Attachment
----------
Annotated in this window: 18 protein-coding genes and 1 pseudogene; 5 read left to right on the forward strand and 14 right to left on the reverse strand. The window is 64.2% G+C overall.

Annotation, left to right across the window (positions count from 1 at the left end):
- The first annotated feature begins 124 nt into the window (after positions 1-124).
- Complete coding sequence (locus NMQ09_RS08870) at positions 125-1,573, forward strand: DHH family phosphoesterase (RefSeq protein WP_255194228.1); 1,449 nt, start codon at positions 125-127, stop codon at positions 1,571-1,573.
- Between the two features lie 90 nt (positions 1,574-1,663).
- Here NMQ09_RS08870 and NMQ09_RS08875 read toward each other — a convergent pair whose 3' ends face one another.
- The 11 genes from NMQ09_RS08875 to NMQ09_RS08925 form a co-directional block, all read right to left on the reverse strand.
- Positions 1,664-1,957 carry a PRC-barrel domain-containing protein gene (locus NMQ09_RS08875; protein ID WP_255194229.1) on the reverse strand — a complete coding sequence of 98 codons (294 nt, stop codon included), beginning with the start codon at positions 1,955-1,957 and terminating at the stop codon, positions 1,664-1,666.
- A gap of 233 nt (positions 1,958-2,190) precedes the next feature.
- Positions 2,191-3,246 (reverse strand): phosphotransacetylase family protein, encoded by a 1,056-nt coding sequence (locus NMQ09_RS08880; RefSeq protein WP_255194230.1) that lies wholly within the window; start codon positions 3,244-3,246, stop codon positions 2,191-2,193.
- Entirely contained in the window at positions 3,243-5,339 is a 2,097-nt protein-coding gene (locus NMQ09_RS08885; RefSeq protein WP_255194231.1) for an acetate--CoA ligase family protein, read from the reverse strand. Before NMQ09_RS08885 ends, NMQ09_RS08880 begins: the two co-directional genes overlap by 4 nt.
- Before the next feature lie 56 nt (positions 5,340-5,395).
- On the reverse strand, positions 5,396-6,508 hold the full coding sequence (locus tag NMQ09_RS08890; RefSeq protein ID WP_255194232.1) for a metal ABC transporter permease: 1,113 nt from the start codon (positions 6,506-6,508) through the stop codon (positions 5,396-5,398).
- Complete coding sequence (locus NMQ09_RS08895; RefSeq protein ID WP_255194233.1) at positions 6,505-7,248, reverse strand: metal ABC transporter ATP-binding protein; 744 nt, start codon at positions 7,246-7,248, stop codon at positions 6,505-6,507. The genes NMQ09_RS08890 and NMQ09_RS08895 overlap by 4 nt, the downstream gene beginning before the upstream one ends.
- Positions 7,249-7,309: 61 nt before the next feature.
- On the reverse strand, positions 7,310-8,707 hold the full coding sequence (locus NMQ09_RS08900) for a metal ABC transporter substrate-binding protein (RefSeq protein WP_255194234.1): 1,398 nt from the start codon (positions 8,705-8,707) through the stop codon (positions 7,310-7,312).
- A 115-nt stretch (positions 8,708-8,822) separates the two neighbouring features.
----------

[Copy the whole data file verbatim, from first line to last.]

Annotated in this window: 18 protein-coding genes and 1 pseudogene; 5 read left to right on the forward strand and 14 right to left on the reverse strand. The window is 64.2% G+C overall.

Annotation, left to right across the window (positions count from 1 at the left end):
- The first annotated feature begins 124 nt into the window (after positions 1-124).
- Complete coding sequence (locus NMQ09_RS08870) at positions 125-1,573, forward strand: DHH family phosphoesterase (RefSeq protein WP_255194228.1); 1,449 nt, start codon at positions 125-127, stop codon at positions 1,571-1,573.
- Between the two features lie 90 nt (positions 1,574-1,663).
- Here NMQ09_RS08870 and NMQ09_RS08875 read toward each other — a convergent pair whose 3' ends face one another.
- The 11 genes from NMQ09_RS08875 to NMQ09_RS08925 form a co-directional block, all read right to left on the reverse strand.
- Positions 1,664-1,957 carry a PRC-barrel domain-containing protein gene (locus NMQ09_RS08875; protein ID WP_255194229.1) on the reverse strand — a complete coding sequence of 98 codons (294 nt, stop codon included), beginning with the start codon at positions 1,955-1,957 and terminating at the stop codon, positions 1,664-1,666.
- A gap of 233 nt (positions 1,958-2,190) precedes the next feature.
- Positions 2,191-3,246 (reverse strand): phosphotransacetylase family protein, encoded by a 1,056-nt coding sequence (locus NMQ09_RS08880; RefSeq protein WP_255194230.1) that lies wholly within the window; start codon positions 3,244-3,246, stop codon positions 2,191-2,193.
- Entirely contained in the window at positions 3,243-5,339 is a 2,097-nt protein-coding gene (locus NMQ09_RS08885; RefSeq protein WP_255194231.1) for an acetate--CoA ligase family protein, read from the reverse strand. Before NMQ09_RS08885 ends, NMQ09_RS08880 begins: the two co-directional genes overlap by 4 nt.
- Before the next feature lie 56 nt (positions 5,340-5,395).
- On the reverse strand, positions 5,396-6,508 hold the full coding sequence (locus tag NMQ09_RS08890; RefSeq protein ID WP_255194232.1) for a metal ABC transporter permease: 1,113 nt from the start codon (positions 6,506-6,508) through the stop codon (positions 5,396-5,398).
- Complete coding sequence (locus NMQ09_RS08895; RefSeq protein ID WP_255194233.1) at positions 6,505-7,248, reverse strand: metal ABC transporter ATP-binding protein; 744 nt, start codon at positions 7,246-7,248, stop codon at positions 6,505-6,507. The genes NMQ09_RS08890 and NMQ09_RS08895 overlap by 4 nt, the downstream gene beginning before the upstream one ends.
- Positions 7,249-7,309: 61 nt before the next feature.
- On the reverse strand, positions 7,310-8,707 hold the full coding sequence (locus NMQ09_RS08900) for a metal ABC transporter substrate-binding protein (RefSeq protein WP_255194234.1): 1,398 nt from the start codon (positions 8,705-8,707) through the stop codon (positions 7,310-7,312).
- A 115-nt stretch (positions 8,708-8,822) separates the two neighbouring features.